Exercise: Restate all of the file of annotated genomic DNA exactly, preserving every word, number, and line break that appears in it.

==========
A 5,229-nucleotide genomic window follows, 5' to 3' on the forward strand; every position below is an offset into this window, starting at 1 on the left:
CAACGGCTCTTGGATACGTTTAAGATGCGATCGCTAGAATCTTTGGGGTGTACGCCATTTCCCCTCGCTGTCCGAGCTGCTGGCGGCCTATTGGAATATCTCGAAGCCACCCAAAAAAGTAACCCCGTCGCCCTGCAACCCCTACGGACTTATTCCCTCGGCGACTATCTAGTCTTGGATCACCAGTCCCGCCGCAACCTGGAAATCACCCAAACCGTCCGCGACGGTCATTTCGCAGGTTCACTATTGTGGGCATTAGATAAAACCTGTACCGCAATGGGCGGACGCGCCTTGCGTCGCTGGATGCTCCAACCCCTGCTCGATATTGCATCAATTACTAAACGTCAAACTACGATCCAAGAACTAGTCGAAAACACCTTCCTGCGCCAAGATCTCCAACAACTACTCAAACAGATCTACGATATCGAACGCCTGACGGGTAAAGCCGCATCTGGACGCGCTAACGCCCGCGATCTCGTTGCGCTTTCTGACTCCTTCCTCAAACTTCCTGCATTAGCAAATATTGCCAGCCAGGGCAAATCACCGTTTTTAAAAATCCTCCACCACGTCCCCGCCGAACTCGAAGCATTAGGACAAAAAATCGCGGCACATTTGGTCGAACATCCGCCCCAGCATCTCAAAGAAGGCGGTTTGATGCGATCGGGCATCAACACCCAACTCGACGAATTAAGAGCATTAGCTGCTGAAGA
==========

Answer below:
A 5,229-nucleotide genomic window follows, 5' to 3' on the forward strand; every position below is an offset into this window, starting at 1 on the left:
CAACGGCTCTTGGATACGTTTAAGATGCGATCGCTAGAATCTTTGGGGTGTACGCCATTTCCCCTCGCTGTCCGAGCTGCTGGCGGCCTATTGGAATATCTCGAAGCCACCCAAAAAAGTAACCCCGTCGCCCTGCAACCCCTACGGACTTATTCCCTCGGCGACTATCTAGTCTTGGATCACCAGTCCCGCCGCAACCTGGAAATCACCCAAACCGTCCGCGACGGTCATTTCGCAGGTTCACTATTGTGGGCATTAGATAAAACCTGTACCGCAATGGGCGGACGCGCCTTGCGTCGCTGGATGCTCCAACCCCTGCTCGATATTGCATCAATTACTAAACGTCAAACTACGATCCAAGAACTAGTCGAAAACACCTTCCTGCGCCAAGATCTCCAACAACTACTCAAACAGATCTACGATATCGAACGCCTGACGGGTAAAGCCGCATCTGGACGCGCTAACGCCCGCGATCTCGTTGCGCTTTCTGACTCCTTCCTCAAACTTCCTGCATTAGCAAATATTGCCAGCCAGGGCAAATCACCGTTTTTAAAAATCCTCCACCACGTCCCCGCCGAACTCGAAGCATTAGGACAAAAAATCGCGGCACATTTGGTCGAACATCCGCCCCAGCATCTCAAAGAAGGCGGTTTGATGCGATCGGGCATCAACACCCAACTCGACGAATTAAGAGCATTAGCTGCTGAAGA